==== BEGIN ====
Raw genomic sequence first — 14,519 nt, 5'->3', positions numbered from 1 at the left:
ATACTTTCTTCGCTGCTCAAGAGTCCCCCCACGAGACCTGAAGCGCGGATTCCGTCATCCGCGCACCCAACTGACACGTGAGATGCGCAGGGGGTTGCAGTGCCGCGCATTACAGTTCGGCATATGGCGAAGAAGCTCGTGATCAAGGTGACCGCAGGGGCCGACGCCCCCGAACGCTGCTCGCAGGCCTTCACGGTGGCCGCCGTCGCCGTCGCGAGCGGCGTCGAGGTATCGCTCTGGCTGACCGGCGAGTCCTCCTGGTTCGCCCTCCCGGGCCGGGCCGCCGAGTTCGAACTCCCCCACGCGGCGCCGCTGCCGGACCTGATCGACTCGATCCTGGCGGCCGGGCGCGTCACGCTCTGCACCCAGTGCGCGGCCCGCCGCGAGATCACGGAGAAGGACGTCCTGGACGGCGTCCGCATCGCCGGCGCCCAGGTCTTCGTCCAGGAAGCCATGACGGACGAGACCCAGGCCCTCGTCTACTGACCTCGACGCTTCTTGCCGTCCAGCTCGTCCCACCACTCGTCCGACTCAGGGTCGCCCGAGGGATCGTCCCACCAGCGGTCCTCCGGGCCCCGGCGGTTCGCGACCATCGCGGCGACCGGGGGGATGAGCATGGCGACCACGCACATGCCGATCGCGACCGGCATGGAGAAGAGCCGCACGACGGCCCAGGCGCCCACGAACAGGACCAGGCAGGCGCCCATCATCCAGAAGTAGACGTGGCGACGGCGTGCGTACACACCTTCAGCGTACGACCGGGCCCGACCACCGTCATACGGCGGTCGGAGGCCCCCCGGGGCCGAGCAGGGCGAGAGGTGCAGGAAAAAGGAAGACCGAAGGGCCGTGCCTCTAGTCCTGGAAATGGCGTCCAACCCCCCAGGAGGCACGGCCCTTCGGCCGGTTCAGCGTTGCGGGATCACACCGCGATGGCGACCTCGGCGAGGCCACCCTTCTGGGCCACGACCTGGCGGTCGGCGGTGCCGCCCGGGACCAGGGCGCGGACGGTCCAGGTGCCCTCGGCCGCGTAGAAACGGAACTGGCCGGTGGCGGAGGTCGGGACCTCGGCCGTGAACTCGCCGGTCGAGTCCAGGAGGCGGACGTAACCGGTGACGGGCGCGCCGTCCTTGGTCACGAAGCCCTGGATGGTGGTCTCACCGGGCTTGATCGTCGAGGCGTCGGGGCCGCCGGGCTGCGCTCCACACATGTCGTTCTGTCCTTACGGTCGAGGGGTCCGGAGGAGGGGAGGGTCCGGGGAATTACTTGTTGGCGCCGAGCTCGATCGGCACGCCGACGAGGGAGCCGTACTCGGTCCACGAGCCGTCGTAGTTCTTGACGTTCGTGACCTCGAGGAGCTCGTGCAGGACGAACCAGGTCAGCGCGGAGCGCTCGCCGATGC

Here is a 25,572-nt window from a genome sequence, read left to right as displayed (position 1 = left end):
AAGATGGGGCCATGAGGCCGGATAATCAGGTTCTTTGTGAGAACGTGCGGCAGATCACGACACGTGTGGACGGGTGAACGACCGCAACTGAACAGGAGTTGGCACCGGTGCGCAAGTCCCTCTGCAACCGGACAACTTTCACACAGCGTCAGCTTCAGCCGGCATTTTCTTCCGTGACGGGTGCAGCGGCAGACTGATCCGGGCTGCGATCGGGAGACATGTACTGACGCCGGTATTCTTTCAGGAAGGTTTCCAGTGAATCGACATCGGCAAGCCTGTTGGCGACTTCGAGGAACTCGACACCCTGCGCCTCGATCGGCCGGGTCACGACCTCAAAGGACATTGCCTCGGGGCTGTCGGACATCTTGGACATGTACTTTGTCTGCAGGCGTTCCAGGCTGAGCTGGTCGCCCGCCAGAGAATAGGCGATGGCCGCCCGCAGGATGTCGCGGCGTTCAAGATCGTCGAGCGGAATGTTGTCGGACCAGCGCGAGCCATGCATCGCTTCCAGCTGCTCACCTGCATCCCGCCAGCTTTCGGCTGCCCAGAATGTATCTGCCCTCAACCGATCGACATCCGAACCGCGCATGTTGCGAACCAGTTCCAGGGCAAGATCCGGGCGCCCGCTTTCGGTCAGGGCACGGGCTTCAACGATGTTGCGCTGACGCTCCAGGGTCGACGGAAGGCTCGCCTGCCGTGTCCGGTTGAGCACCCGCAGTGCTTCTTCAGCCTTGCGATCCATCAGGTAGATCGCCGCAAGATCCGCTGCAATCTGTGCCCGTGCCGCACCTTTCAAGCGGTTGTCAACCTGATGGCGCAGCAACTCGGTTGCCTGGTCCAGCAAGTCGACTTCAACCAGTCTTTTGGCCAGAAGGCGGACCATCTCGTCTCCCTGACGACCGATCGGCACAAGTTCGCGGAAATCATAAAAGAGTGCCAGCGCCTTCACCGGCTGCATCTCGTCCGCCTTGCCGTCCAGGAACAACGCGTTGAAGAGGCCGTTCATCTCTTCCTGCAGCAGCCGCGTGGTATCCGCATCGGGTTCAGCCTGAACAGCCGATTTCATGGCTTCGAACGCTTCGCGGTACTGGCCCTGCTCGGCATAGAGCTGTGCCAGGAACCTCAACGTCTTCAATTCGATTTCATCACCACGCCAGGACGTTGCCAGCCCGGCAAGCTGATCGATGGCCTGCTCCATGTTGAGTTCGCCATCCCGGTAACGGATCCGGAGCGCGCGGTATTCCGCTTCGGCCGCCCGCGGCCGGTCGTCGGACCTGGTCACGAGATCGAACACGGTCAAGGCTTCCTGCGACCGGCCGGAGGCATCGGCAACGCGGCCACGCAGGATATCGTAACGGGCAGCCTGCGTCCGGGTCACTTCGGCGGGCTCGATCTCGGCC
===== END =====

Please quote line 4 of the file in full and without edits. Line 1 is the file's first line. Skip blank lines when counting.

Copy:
AAGATGGGGCCATGAGGCCGGATAATCAGGTTCTTTGTGAGAACGTGCGGCAGATCACGACACGTGTGGACGGGTGAACGACCGCAACTGAACAGGAGTTGGCACCGGTGCGCAAGTCCCTCTGCAACCGGACAACTTTCACACAGCGTCAGCTTCAGCCGGCATTTTCTTCCGTGACGGGTGCAGCGGCAGACTGATCCGGGCTGCGATCGGGAGACATGTACTGACGCCGGTATTCTTTCAGGAAGGTTTCCAGTGAATCGACATCGGCAAGCCTGTTGGCGACTTCGAGGAACTCGACACCCTGCGCCTCGATCGGCCGGGTCACGACCTCAAAGGACATTGCCTCGGGGCTGTCGGACATCTTGGACATGTACTTTGTCTGCAGGCGTTCCAGGCTGAGCTGGTCGCCCGCCAGAGAATAGGCGATGGCCGCCCGCAGGATGTCGCGGCGTTCAAGATCGTCGAGCGGAATGTTGTCGGACCAGCGCGAGCCATGCATCGCTTCCAGCTGCTCACCTGCATCCCGCCAGCTTTCGGCTGCCCAGAATGTATCTGCCCTCAACCGATCGACATCCGAACCGCGCATGTTGCGAACCAGTTCCAGGGCAAGATCCGGGCGCCCGCTTTCGGTCAGGGCACGGGCTTCAACGATGTTGCGCTGACGCTCCAGGGTCGACGGAAGGCTCGCCTGCCGTGTCCGGTTGAGCACCCGCAGTGCTTCTTCAGCCTTGCGATCCATCAGGTAGATCGCCGCAAGATCCGCTGCAATCTGTGCCCGTGCCGCACCTTTCAAGCGGTTGTCAACCTGATGGCGCAGCAACTCGGTTGCCTGGTCCAGCAAGTCGACTTCAACCAGTCTTTTGGCCAGAAGGCGGACCATCTCGTCTCCCTGACGACCGATCGGCACAAGTTCGCGGAAATCATAAAAGAGTGCCAGCGCCTTCACCGGCTGCATCTCGTCCGCCTTGCCGTCCAGGAACAACGCGTTGAAGAGGCCGTTCATCTCTTCCTGCAGCAGCCGCGTGGTATCCGCATCGGGTTCAGCCTGAACAGCCGATTTCATGGCTTCGAACGCTTCGCGGTACTGGCCCTGCTCGGCATAGAGCTGTGCCAGGAACCTCAACGTCTTCAATTCGATTTCATCACCACGCCAGGACGTTGCCAGCCCGGCAAGCTGATCGATGGCCTGCTCCATGTTGAGTTCGCCATCCCGGTAACGGATCCGGAGCGCGCGGTATTCCGCTTCGGCCGCCCGCGGCCGGTCGTCGGACCTGGTCACGAGATCGAACACGGTCAAGGCTTCCTGCGACCGGCCGGAGGCATCGGCAACGCGGCCACGCAGGATATCGTAACGGGCAGCCTGCGTCCGGGTCACTTCGGCGGGCTCGATCTCGGCC